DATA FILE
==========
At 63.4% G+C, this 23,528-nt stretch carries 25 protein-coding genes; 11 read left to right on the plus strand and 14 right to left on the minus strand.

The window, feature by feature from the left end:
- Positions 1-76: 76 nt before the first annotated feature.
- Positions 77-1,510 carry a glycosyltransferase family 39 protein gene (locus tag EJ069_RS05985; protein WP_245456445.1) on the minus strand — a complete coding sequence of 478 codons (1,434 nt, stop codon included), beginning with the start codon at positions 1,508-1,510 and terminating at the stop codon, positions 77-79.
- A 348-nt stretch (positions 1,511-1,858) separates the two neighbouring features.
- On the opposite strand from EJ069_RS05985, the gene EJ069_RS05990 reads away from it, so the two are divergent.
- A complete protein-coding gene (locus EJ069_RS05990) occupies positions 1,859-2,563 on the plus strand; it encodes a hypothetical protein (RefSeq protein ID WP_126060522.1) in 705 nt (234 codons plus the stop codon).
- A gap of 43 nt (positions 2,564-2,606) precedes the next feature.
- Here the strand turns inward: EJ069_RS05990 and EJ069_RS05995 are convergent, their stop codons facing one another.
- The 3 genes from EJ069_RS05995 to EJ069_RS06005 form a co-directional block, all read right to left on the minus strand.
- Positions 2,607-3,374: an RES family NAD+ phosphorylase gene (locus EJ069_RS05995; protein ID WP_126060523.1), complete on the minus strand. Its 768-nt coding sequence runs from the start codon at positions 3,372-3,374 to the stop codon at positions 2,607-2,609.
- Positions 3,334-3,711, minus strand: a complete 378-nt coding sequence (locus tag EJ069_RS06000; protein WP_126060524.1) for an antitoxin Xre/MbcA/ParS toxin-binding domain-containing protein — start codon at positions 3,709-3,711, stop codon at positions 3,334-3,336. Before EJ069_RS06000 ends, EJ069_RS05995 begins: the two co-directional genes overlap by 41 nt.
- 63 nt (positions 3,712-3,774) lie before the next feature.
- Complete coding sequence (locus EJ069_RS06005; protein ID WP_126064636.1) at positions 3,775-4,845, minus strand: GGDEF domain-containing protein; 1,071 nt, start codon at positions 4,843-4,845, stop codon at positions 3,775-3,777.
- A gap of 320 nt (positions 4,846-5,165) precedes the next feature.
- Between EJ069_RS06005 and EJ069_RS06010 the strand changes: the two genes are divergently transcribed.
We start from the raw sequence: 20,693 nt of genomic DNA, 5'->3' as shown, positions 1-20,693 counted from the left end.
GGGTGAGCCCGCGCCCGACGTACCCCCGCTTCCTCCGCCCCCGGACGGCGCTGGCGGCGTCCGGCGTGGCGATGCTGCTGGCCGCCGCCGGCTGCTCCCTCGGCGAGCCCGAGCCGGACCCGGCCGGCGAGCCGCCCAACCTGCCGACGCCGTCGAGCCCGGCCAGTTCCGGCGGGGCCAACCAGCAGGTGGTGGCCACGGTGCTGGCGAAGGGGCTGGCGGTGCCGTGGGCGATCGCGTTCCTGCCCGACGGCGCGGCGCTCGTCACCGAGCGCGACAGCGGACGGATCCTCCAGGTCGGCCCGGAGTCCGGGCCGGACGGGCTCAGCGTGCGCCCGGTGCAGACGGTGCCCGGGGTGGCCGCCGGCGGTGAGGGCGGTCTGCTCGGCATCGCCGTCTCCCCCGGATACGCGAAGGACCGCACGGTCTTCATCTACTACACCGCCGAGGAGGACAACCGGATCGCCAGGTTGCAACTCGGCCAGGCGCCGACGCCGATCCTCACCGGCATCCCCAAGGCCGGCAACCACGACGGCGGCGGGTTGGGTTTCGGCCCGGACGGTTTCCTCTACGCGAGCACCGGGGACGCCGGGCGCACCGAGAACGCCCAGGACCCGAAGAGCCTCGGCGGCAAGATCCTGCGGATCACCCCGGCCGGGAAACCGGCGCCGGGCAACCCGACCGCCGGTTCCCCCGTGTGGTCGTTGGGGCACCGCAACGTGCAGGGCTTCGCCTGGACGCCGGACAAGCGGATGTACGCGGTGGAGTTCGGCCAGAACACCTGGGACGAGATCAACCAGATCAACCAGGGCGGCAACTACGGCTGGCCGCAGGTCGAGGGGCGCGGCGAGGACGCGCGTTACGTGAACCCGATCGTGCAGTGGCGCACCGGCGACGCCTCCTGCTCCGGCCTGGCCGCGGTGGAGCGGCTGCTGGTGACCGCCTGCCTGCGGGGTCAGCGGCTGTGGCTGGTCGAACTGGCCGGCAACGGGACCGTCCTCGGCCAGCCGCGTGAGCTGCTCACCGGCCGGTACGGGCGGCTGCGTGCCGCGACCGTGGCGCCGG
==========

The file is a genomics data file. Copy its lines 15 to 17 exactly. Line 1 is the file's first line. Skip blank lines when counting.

- A gap of 320 nt (positions 4,846-5,165) precedes the next feature.
- Between EJ069_RS06005 and EJ069_RS06010 the strand changes: the two genes are divergently transcribed.
We start from the raw sequence: 20,693 nt of genomic DNA, 5'->3' as shown, positions 1-20,693 counted from the left end.